Quercetin is widely found in nature, providing natural anti-histamine activity, and is particularly beneficial for the relief of respiratory allergy symptoms related to acute or chronic allergic rhinitis (hayfever) and sinusitis. Anti-histamines do not inactivate or affect the release of histamine; instead, they help to protect your body from the ill-effects of large amounts of histamine.

Quercetin is a natural, plant-based chemical

Quercetin is a naturally occurring flavonoid or bioflavonoid, a water-soluble plant pigment found in many fruits, vegetables, leaves and grains. Flavonoids possess potent anti-inflammatory and antioxidant properties useful for a number of health benefits. Other flavonoids, including rutin and hesperidin, have a similar action to that of quercetin, although quercetin is the most active of the flavonoids, providing greater bioavailability for a better therapeutic effect.

As quercetin is a plant pigment, foods that are brightly coloured provide a naturally rich source of quercetin including apples, red onions, red grapes, citrus fruit, tomato, broccoli, raspberries, blueberries, blackberries, green tea, capers and parsley.

How your immune system handles an allergic reaction

Allergies produce abnormal immune responses to objects that are typically harmless to most of us. When you're allergic to something, your immune system mistakenly believes that this substance is harmful to your body so establishes a defence mechanism to protect you.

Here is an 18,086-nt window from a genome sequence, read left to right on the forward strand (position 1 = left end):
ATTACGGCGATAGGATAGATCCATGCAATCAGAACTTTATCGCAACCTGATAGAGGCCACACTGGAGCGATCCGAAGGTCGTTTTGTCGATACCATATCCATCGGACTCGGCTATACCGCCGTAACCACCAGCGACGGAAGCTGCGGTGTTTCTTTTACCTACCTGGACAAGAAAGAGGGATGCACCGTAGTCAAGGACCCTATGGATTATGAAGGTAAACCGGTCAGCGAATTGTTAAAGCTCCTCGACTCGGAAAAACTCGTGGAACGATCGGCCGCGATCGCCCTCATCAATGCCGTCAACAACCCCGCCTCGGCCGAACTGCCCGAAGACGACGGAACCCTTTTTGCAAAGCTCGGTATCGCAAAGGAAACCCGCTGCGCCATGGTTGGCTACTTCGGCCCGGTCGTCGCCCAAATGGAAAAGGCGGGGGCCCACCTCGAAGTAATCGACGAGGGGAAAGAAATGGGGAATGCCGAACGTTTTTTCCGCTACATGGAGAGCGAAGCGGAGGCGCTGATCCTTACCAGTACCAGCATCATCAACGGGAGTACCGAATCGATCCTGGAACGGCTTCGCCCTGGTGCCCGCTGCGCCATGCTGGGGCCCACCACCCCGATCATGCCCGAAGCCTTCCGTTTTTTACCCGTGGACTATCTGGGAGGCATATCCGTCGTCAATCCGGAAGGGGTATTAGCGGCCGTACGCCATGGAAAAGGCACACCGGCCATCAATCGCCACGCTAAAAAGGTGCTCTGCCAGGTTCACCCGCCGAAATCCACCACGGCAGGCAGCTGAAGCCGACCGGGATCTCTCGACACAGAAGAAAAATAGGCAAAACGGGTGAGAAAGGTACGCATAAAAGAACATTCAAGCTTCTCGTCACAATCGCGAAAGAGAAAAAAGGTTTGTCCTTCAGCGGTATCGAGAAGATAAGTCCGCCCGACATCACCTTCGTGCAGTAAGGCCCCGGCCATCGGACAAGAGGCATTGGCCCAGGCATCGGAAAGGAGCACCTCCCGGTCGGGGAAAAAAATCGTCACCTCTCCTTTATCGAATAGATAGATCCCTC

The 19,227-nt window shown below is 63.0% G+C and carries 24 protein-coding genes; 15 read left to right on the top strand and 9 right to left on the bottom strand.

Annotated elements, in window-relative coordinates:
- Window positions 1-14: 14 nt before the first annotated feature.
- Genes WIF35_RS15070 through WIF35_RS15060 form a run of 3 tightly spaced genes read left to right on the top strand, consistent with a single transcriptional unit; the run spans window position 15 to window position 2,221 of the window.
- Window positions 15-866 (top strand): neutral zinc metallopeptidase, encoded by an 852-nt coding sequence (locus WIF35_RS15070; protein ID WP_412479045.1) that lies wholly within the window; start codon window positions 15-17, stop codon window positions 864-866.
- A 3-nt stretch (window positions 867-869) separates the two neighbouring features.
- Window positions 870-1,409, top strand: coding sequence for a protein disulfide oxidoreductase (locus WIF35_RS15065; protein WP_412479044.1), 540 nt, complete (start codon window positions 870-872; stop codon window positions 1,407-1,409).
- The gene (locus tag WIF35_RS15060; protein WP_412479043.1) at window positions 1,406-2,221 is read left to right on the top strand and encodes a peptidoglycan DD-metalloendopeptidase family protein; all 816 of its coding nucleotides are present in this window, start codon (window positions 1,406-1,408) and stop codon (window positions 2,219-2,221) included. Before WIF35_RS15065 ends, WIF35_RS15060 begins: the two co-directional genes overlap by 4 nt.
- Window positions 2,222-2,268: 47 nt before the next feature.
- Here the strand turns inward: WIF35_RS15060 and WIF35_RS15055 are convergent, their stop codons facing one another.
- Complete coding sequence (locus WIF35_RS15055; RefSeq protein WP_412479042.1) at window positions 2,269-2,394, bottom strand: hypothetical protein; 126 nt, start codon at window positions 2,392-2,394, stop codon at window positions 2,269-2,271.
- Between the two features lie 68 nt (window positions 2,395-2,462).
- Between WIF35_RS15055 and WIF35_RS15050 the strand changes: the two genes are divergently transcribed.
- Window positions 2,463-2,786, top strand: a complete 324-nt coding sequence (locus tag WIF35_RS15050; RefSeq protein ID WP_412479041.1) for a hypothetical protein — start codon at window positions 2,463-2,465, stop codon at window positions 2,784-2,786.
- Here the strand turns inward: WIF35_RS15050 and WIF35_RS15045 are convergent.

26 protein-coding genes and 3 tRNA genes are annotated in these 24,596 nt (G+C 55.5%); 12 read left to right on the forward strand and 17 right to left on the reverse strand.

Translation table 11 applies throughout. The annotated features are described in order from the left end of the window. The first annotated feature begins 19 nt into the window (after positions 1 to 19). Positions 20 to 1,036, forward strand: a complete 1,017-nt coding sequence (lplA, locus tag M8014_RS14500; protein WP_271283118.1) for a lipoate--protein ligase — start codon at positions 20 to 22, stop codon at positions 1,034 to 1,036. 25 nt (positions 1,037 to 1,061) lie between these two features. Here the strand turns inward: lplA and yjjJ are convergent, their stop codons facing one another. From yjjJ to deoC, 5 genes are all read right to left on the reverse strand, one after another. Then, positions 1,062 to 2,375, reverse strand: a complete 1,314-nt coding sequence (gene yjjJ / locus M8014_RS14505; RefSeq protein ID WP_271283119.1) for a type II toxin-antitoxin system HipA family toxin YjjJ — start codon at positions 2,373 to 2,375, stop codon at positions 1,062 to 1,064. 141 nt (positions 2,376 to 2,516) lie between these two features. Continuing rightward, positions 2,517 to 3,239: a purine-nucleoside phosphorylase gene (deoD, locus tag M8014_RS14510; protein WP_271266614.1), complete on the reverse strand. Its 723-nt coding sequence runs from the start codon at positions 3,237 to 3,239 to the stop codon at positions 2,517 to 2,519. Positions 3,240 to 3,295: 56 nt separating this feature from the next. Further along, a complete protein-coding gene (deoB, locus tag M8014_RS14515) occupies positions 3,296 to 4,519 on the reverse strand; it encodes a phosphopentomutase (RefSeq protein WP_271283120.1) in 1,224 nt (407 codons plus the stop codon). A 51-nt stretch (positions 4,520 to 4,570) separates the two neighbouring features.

Your immune system generates large quantities of a defence molecule called immunoglobulin E (IgE), an antibody that attaches itself to the allergen. Each IgE antibody is specific to a particular allergen, so if you are allergic to grass pollen you would have large numbers of specific IgE antibodies for grass but no IgE antibodies for any other types of pollen.

After your first exposure to an allergen, the IgE antibodies produced attach themselves to immune system cells called mast cells. These mast cells become primed and ready to be activated when you next come into contact with that allergen. IgE antibodies attach to the primed mast cells, signalling the release of large amounts of histamine and other chemicals that cause inflammation and irritation, responsible for your allergy symptoms.

 Quercetin dampens allergy symptoms quickly

Quercetin’s natural anti-histamine activity helps to reduce the strength of an allergic reaction, reducing the inflammation and irritation associated with allergy symptoms.

Excessive histamine release is largely responsible for the symptoms of allergic rhinitis including itchy nose, eyes, mouth or throat, runny nose, sneezing and watery eyes; so anti-histamines help to reduce these effects.

Quercetin provides significant anti-inflammatory activity by blocking a number of different inflammatory pathways in the initial stages of an allergic response, helping to decrease the level of inflammation associated with allergic reactions.

The antioxidant activity of quercetin helps to mop up free radicals that cause damage in your body and preserves the action of vitamin C, another natural anti-histamine. Free radicals have the ability to activate inflammatory pathways in your body.

Quercetin is generally well tolerated and is suitable for children aged 6 and over, or as prescribed by your healthcare practitioner. The recommended dosage for allergic rhinitis ranges from 250-600mg, in divided doses, three times daily.

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References

Antihistamines, Retrieved on 05/09/2014 from http://medical-dictionary.thefreedictionary.com/Antihistamines
Braun, L & Cohen, M, 2010, Herbs & Natural Supplements: an evidence-based guide, Elsevier, Australia.

Thornhill, SM & Kelly, AM 2000, ‘Natural treatment of perennial allergic rhinitis’, Alternative Medicine Review, vol. 5, no. 5, pp. 448-454.
Pizzorno, JE & Murray, MT, 2006, Textbook of Natural Medicine, Elsevier, Missouri.